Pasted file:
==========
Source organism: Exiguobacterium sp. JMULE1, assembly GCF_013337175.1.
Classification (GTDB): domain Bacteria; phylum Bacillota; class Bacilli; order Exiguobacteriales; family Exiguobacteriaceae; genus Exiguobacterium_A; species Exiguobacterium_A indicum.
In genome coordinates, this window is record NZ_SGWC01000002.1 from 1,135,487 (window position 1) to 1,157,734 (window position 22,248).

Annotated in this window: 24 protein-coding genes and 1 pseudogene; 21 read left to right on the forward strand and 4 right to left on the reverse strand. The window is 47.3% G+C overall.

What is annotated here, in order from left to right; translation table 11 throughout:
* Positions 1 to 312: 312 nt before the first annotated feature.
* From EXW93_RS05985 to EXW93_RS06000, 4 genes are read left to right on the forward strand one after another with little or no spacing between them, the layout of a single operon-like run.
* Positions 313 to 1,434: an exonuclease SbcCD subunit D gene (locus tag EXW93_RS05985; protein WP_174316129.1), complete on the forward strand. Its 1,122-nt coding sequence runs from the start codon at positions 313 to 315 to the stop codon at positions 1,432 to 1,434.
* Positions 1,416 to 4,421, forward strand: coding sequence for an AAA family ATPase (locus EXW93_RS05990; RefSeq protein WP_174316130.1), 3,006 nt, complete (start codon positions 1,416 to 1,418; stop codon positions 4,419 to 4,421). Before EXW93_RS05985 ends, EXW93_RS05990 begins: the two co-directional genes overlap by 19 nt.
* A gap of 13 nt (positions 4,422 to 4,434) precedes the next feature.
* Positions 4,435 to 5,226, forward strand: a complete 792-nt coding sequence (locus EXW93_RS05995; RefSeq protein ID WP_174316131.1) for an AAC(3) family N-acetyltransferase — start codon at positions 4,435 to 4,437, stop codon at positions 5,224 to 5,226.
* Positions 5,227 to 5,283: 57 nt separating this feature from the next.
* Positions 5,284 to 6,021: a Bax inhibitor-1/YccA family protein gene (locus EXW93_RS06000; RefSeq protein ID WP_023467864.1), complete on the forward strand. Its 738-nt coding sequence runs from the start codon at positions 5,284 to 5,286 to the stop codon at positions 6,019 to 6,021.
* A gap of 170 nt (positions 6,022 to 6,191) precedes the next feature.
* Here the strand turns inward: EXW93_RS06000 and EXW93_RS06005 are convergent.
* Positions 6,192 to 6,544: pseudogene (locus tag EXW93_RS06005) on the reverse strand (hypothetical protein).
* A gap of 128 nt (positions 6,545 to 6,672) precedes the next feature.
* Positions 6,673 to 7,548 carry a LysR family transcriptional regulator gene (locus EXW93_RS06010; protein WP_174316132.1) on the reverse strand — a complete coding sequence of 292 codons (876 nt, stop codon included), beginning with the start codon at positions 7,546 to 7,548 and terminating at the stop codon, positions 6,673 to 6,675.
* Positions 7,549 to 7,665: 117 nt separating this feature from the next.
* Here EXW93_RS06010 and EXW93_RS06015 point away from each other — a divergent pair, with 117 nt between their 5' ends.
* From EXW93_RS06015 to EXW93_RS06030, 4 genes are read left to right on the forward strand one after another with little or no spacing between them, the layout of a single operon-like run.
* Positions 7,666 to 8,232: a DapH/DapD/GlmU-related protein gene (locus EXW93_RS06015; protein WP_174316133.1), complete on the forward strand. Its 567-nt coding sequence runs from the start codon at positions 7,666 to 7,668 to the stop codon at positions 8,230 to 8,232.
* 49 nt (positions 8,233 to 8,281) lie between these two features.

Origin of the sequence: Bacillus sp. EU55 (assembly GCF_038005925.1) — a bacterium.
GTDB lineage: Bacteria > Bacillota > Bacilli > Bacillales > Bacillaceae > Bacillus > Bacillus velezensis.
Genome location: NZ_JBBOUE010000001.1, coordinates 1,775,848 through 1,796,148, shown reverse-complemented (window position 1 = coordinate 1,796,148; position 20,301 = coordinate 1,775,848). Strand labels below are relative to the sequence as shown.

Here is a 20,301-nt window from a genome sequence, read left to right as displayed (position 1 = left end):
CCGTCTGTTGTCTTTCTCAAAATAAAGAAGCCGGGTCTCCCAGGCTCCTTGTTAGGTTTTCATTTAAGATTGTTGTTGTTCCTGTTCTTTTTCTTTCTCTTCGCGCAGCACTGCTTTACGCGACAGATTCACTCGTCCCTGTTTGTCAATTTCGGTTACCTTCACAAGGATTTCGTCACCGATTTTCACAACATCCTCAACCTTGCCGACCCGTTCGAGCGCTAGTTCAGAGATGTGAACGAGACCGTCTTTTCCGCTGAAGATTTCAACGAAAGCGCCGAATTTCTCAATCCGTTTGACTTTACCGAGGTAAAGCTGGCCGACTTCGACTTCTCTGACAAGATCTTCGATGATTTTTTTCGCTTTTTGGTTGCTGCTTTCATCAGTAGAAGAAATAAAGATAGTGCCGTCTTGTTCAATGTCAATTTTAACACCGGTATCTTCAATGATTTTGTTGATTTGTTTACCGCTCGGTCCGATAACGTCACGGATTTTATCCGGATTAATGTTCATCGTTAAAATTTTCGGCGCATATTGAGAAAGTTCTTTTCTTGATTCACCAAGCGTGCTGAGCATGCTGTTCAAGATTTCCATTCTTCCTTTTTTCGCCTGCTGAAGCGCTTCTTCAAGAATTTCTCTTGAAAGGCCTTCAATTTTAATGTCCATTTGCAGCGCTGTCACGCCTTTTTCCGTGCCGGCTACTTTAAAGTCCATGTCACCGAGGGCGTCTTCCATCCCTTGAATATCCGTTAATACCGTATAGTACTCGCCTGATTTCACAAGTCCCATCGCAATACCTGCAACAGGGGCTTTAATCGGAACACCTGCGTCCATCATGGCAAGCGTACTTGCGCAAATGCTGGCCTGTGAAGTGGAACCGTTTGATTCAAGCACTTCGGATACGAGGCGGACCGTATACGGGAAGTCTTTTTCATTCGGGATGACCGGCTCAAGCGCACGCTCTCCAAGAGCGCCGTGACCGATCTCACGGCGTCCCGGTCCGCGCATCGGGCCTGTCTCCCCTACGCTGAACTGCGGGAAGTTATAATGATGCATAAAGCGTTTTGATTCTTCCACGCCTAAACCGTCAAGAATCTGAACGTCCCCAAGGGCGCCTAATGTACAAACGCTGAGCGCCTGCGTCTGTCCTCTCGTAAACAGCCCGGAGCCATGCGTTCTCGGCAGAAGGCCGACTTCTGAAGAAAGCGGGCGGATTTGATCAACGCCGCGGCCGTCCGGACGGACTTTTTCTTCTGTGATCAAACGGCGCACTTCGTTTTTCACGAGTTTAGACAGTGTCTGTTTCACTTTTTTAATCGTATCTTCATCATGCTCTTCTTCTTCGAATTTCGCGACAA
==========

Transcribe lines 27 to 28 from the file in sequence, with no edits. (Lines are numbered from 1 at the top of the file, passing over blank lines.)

Here is a 20,301-nt window from a genome sequence, read left to right as displayed (position 1 = left end):
CCGTCTGTTGTCTTTCTCAAAATAAAGAAGCCGGGTCTCCCAGGCTCCTTGTTAGGTTTTCATTTAAGATTGTTGTTGTTCCTGTTCTTTTTCTTTCTCTTCGCGCAGCACTGCTTTACGCGACAGATTCACTCGTCCCTGTTTGTCAATTTCGGTTACCTTCACAAGGATTTCGTCACCGATTTTCACAACATCCTCAACCTTGCCGACCCGTTCGAGCGCTAGTTCAGAGATGTGAACGAGACCGTCTTTTCCGCTGAAGATTTCAACGAAAGCGCCGAATTTCTCAATCCGTTTGACTTTACCGAGGTAAAGCTGGCCGACTTCGACTTCTCTGACAAGATCTTCGATGATTTTTTTCGCTTTTTGGTTGCTGCTTTCATCAGTAGAAGAAATAAAGATAGTGCCGTCTTGTTCAATGTCAATTTTAACACCGGTATCTTCAATGATTTTGTTGATTTGTTTACCGCTCGGTCCGATAACGTCACGGATTTTATCCGGATTAATGTTCATCGTTAAAATTTTCGGCGCATATTGAGAAAGTTCTTTTCTTGATTCACCAAGCGTGCTGAGCATGCTGTTCAAGATTTCCATTCTTCCTTTTTTCGCCTGCTGAAGCGCTTCTTCAAGAATTTCTCTTGAAAGGCCTTCAATTTTAATGTCCATTTGCAGCGCTGTCACGCCTTTTTCCGTGCCGGCTACTTTAAAGTCCATGTCACCGAGGGCGTCTTCCATCCCTTGAATATCCGTTAATACCGTATAGTACTCGCCTGATTTCACAAGTCCCATCGCAATACCTGCAACAGGGGCTTTAATCGGAACACCTGCGTCCATCATGGCAAGCGTACTTGCGCAAATGCTGGCCTGTGAAGTGGAACCGTTTGATTCAAGCACTTCGGATACGAGGCGGACCGTATACGGGAAGTCTTTTTCATTCGGGATGACCGGCTCAAGCGCACGCTCTCCAAGAGCGCCGTGACCGATCTCACGGCGTCCCGGTCCGCGCATCGGGCCTGTCTCCCCTACGCTGAACTGCGGGAAGTTATAATGATGCATAAAGCGTTTTGATTCTTCCACGCCTAAACCGTCAAGAATCTGAACGTCCCCAAGGGCGCCTAATGTACAAACGCTGAGCGCCTGCGTCTGTCCTCTCGTAAACAGCCCGGAGCCATGCGTTCTCGGCAGAAGGCCGACTTCTGAAGAAAGCGGGCGGATTTGATCAACGCCGCGGCCGTCCGGACGGACTTTTTCTTCTGTGATCAAACGGCGCACTTCGTTTTTCACGAGTTTAGACAGTGTCTGTTTCACTTTTTTAATCGTATCTTCATCATGCTCTTCTTCTTCGAATTTCGCGACAA